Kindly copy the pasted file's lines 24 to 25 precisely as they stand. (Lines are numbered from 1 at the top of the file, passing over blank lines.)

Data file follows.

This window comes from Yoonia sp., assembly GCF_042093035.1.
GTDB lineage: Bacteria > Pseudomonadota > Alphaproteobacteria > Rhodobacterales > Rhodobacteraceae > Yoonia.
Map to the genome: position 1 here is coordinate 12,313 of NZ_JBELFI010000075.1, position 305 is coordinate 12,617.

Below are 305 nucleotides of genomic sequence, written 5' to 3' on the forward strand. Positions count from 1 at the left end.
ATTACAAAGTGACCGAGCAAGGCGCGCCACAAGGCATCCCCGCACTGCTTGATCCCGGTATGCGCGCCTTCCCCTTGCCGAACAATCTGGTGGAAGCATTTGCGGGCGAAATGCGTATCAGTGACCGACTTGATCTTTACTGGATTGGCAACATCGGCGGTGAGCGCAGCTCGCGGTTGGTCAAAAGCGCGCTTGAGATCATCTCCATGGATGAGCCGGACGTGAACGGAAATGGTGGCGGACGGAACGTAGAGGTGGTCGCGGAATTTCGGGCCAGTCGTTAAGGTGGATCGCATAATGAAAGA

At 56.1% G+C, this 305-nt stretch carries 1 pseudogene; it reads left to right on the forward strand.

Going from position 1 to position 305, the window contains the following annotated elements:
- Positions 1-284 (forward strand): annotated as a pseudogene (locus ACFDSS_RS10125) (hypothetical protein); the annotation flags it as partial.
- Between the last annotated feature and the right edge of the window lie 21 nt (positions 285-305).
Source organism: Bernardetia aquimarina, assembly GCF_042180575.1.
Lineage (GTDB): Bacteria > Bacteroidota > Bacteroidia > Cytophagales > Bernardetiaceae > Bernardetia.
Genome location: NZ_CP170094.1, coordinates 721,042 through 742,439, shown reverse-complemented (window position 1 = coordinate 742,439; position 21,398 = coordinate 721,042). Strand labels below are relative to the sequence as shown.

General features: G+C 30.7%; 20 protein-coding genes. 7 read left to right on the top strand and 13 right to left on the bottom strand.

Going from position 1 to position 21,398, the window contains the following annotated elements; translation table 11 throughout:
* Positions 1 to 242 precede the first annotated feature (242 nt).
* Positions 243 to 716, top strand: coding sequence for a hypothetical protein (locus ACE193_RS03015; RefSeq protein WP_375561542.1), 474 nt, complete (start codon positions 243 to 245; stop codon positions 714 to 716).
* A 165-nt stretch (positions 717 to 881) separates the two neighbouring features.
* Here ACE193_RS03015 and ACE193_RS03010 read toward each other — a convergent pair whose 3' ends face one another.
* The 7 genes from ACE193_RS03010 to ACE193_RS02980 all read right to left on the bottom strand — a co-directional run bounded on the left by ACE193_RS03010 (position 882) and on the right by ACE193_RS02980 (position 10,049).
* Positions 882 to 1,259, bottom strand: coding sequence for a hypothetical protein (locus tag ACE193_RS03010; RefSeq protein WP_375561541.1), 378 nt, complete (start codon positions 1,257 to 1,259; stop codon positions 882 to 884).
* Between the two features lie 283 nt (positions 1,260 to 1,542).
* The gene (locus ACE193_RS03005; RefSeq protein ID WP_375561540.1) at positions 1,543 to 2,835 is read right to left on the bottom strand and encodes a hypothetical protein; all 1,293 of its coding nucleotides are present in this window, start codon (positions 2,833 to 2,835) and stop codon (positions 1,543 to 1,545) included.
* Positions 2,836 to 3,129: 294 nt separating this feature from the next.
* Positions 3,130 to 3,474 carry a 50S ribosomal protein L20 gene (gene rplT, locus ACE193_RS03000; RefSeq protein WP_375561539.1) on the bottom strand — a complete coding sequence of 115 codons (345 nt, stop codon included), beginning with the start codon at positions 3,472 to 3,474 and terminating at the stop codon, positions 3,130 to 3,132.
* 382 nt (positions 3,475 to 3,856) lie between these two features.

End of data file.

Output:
* Positions 3,130 to 3,474 carry a 50S ribosomal protein L20 gene (gene rplT, locus ACE193_RS03000; RefSeq protein WP_375561539.1) on the bottom strand — a complete coding sequence of 115 codons (345 nt, stop codon included), beginning with the start codon at positions 3,472 to 3,474 and terminating at the stop codon, positions 3,130 to 3,132.
* 382 nt (positions 3,475 to 3,856) lie between these two features.